Flag of Samoa
Flag of Samoa
|Use||National flag and ensign|
|Adopted||24 February 1949|
1 January 1962
|Design||A red field with the blue rectangle on the upper hoist-side quadrant bearing the Southern Cross of four white larger five-pointed stars and the smaller star in the center.|
The flag of Samoa (Samoan: fu‘a o Sāmoa) was first adopted from February 24, 1949 for UN Trusteeships, and continuously applied for the state's independence on January 1, 1962. It consists of a red field with a blue rectangle in the canton. The blue rectangle bears the constellation Southern Cross: four large white stars and one smaller star.
Prior to the First World War, Samoa was a colony of the German Empire. German colonies used the flag of the Imperial Colonial Office, a black-white-red tricolour defaced with the Imperial Eagle. The Imperial German government intended to introduce specific flags for the colonies (also based on the tricolour) and several proposals were created, but the war and the subsequent loss of all overseas territories prevented their official adoption. New Zealand occupied German Samoa in 1914 and officially gained control of the territory in 1919.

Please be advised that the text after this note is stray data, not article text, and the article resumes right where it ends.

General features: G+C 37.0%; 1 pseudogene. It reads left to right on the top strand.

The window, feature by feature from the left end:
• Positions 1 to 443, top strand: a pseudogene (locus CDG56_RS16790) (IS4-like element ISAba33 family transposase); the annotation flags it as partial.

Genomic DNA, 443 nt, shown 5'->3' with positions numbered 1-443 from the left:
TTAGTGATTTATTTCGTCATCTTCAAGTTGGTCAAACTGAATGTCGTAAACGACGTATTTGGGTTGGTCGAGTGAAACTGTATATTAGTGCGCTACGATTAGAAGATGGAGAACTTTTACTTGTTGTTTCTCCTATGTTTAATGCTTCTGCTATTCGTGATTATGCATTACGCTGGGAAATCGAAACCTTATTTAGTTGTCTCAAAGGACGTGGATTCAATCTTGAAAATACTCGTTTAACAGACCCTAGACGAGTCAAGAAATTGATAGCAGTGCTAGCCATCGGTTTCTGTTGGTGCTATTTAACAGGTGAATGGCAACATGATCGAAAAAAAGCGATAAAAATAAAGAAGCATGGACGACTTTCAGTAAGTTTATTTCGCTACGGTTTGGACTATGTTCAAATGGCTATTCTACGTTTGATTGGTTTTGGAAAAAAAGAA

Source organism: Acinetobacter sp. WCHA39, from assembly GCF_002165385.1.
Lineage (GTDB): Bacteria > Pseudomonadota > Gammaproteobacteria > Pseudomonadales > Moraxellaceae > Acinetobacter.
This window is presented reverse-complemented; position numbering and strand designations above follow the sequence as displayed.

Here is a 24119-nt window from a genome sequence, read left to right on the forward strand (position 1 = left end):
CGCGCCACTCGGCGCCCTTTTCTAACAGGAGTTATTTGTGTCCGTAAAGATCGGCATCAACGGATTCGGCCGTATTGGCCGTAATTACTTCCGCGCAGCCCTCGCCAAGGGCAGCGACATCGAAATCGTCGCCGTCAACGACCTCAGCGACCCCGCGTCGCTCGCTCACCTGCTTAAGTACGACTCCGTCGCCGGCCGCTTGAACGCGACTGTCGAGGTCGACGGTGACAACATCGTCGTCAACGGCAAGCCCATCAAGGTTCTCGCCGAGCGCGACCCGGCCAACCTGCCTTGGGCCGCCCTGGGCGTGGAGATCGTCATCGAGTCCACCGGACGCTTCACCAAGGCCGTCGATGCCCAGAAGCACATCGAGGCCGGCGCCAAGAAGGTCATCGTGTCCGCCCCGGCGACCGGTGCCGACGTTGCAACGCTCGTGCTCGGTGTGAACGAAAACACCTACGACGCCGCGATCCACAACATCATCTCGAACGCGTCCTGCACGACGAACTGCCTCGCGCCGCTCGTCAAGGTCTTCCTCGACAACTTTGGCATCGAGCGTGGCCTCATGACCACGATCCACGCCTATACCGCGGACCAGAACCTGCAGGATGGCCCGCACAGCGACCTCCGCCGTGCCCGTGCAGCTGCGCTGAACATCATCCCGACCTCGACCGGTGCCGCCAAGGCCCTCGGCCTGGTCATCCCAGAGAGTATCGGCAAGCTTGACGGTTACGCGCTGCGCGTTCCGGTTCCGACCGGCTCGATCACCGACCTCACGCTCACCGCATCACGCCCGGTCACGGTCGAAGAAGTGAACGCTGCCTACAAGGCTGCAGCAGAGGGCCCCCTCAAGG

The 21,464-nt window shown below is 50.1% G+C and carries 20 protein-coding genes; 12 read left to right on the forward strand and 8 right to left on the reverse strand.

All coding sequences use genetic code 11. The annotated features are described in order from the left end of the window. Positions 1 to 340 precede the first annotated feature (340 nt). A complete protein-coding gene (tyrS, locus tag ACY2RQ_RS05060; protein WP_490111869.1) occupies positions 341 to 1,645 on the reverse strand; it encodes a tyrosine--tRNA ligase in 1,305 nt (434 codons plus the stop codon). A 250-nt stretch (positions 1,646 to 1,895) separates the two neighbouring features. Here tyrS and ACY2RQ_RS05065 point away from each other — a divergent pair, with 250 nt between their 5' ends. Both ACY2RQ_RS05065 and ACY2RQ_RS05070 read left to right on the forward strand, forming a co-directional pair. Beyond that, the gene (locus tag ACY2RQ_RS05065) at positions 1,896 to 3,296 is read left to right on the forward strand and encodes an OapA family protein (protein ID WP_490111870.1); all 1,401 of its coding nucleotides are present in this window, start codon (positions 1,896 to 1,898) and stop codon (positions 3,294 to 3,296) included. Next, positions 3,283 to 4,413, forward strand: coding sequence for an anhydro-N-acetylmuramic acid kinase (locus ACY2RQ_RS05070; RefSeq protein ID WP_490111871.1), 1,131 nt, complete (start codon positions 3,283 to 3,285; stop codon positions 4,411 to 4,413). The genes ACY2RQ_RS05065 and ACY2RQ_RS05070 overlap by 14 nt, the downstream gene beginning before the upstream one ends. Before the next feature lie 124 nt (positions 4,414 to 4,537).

From the capture by New Zealand forces on August 29, 1914, a defaced ensign with three palm trees encircled, and emblazoned on the fly were used. The defaced Blue Ensign was used by vessels owned by the mandate government, or those operated in the government service, while the defaced Red Ensign was used by locally registered civilian ships.
Flag of the Malietoa dynasty in the Kingdom of Samoa (1875-1887, 1889-1900)
Flag of the Tuiaana dynasty in the Kingdom of Samoa (1875-1887, 1889-1900)
Flag of the Tupua Tamasesse in the Kingdom of Samoa (1887-1889)
Hoisting of the Union Jack, August 30, 1914.
The flag of New Zealand was used during the control of NZ-forces (1914–1920)
Initial flag of Western Samoa acquired but not approved (26 May 1948).